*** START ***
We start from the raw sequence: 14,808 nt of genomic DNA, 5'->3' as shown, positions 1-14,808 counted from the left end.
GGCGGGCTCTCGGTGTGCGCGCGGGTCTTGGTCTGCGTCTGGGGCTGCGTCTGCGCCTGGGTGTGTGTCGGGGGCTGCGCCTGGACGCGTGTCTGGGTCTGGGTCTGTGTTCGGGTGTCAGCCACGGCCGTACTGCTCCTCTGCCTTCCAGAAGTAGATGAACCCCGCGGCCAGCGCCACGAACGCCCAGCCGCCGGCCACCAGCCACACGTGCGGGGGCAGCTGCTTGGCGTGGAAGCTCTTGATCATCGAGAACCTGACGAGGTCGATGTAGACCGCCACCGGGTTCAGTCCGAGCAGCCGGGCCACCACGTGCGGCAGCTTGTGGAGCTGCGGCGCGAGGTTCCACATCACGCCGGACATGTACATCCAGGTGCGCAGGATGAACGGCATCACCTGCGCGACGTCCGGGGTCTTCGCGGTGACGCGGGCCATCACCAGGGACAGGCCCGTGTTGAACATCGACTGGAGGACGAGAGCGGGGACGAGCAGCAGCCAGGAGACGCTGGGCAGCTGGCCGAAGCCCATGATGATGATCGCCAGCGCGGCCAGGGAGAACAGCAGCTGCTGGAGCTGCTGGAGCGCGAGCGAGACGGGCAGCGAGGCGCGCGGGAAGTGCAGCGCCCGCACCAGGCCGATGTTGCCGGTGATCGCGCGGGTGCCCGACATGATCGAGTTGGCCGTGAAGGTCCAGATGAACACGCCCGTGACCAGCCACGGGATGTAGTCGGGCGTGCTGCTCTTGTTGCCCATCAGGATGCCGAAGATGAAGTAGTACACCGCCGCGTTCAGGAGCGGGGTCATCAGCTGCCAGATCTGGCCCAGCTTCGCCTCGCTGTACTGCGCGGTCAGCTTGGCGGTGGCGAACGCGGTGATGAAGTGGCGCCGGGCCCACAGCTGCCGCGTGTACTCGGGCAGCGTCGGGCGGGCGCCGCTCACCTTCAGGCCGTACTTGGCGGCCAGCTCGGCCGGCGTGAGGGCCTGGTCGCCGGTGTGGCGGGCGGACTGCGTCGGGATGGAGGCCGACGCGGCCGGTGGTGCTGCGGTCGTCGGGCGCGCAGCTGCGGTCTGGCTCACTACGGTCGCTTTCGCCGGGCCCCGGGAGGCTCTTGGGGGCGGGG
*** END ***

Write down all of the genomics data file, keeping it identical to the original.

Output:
We start from the raw sequence: 14,808 nt of genomic DNA, 5'->3' as shown, positions 1-14,808 counted from the left end.
GGCGGGCTCTCGGTGTGCGCGCGGGTCTTGGTCTGCGTCTGGGGCTGCGTCTGCGCCTGGGTGTGTGTCGGGGGCTGCGCCTGGACGCGTGTCTGGGTCTGGGTCTGTGTTCGGGTGTCAGCCACGGCCGTACTGCTCCTCTGCCTTCCAGAAGTAGATGAACCCCGCGGCCAGCGCCACGAACGCCCAGCCGCCGGCCACCAGCCACACGTGCGGGGGCAGCTGCTTGGCGTGGAAGCTCTTGATCATCGAGAACCTGACGAGGTCGATGTAGACCGCCACCGGGTTCAGTCCGAGCAGCCGGGCCACCACGTGCGGCAGCTTGTGGAGCTGCGGCGCGAGGTTCCACATCACGCCGGACATGTACATCCAGGTGCGCAGGATGAACGGCATCACCTGCGCGACGTCCGGGGTCTTCGCGGTGACGCGGGCCATCACCAGGGACAGGCCCGTGTTGAACATCGACTGGAGGACGAGAGCGGGGACGAGCAGCAGCCAGGAGACGCTGGGCAGCTGGCCGAAGCCCATGATGATGATCGCCAGCGCGGCCAGGGAGAACAGCAGCTGCTGGAGCTGCTGGAGCGCGAGCGAGACGGGCAGCGAGGCGCGCGGGAAGTGCAGCGCCCGCACCAGGCCGATGTTGCCGGTGATCGCGCGGGTGCCCGACATGATCGAGTTGGCCGTGAAGGTCCAGATGAACACGCCCGTGACCAGCCACGGGATGTAGTCGGGCGTGCTGCTCTTGTTGCCCATCAGGATGCCGAAGATGAAGTAGTACACCGCCGCGTTCAGGAGCGGGGTCATCAGCTGCCAGATCTGGCCCAGCTTCGCCTCGCTGTACTGCGCGGTCAGCTTGGCGGTGGCGAACGCGGTGATGAAGTGGCGCCGGGCCCACAGCTGCCGCGTGTACTCGGGCAGCGTCGGGCGGGCGCCGCTCACCTTCAGGCCGTACTTGGCGGCCAGCTCGGCCGGCGTGAGGGCCTGGTCGCCGGTGTGGCGGGCGGACTGCGTCGGGATGGAGGCCGACGCGGCCGGTGGTGCTGCGGTCGTCGGGCGCGCAGCTGCGGTCTGGCTCACTACGGTCGCTTTCGCCGGGCCCCGGGAGGCTCTTGGGGGCGGGG